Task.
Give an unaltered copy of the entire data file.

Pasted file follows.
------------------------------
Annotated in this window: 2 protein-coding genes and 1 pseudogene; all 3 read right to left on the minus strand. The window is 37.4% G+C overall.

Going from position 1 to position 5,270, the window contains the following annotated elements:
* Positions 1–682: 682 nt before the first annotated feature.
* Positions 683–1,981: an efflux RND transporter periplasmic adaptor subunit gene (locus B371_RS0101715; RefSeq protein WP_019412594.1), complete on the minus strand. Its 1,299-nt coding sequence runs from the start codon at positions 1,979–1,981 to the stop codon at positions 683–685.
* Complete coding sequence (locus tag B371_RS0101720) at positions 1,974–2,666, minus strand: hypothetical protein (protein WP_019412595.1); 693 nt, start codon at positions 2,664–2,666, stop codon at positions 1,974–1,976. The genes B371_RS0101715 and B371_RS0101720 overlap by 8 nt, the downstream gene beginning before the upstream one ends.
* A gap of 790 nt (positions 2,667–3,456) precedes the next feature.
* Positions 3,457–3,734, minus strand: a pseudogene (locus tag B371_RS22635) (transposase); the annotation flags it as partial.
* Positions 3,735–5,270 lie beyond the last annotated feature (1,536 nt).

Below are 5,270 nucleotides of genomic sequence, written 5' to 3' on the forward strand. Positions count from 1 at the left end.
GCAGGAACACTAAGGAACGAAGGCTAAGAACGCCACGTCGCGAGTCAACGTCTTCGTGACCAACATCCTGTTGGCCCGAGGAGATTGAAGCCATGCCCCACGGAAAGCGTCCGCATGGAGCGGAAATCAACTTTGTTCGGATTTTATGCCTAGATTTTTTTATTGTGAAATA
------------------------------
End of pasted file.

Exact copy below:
Annotated in this window: 2 protein-coding genes and 1 pseudogene; all 3 read right to left on the minus strand. The window is 37.4% G+C overall.

Going from position 1 to position 5,270, the window contains the following annotated elements:
* Positions 1–682: 682 nt before the first annotated feature.
* Positions 683–1,981: an efflux RND transporter periplasmic adaptor subunit gene (locus B371_RS0101715; RefSeq protein WP_019412594.1), complete on the minus strand. Its 1,299-nt coding sequence runs from the start codon at positions 1,979–1,981 to the stop codon at positions 683–685.
* Complete coding sequence (locus tag B371_RS0101720) at positions 1,974–2,666, minus strand: hypothetical protein (protein WP_019412595.1); 693 nt, start codon at positions 2,664–2,666, stop codon at positions 1,974–1,976. The genes B371_RS0101715 and B371_RS0101720 overlap by 8 nt, the downstream gene beginning before the upstream one ends.
* A gap of 790 nt (positions 2,667–3,456) precedes the next feature.
* Positions 3,457–3,734, minus strand: a pseudogene (locus tag B371_RS22635) (transposase); the annotation flags it as partial.
* Positions 3,735–5,270 lie beyond the last annotated feature (1,536 nt).

Below are 5,270 nucleotides of genomic sequence, written 5' to 3' on the forward strand. Positions count from 1 at the left end.
GCAGGAACACTAAGGAACGAAGGCTAAGAACGCCACGTCGCGAGTCAACGTCTTCGTGACCAACATCCTGTTGGCCCGAGGAGATTGAAGCCATGCCCCACGGAAAGCGTCCGCATGGAGCGGAAATCAACTTTGTTCGGATTTTATGCCTAGATTTTTTTATTGTGAAATA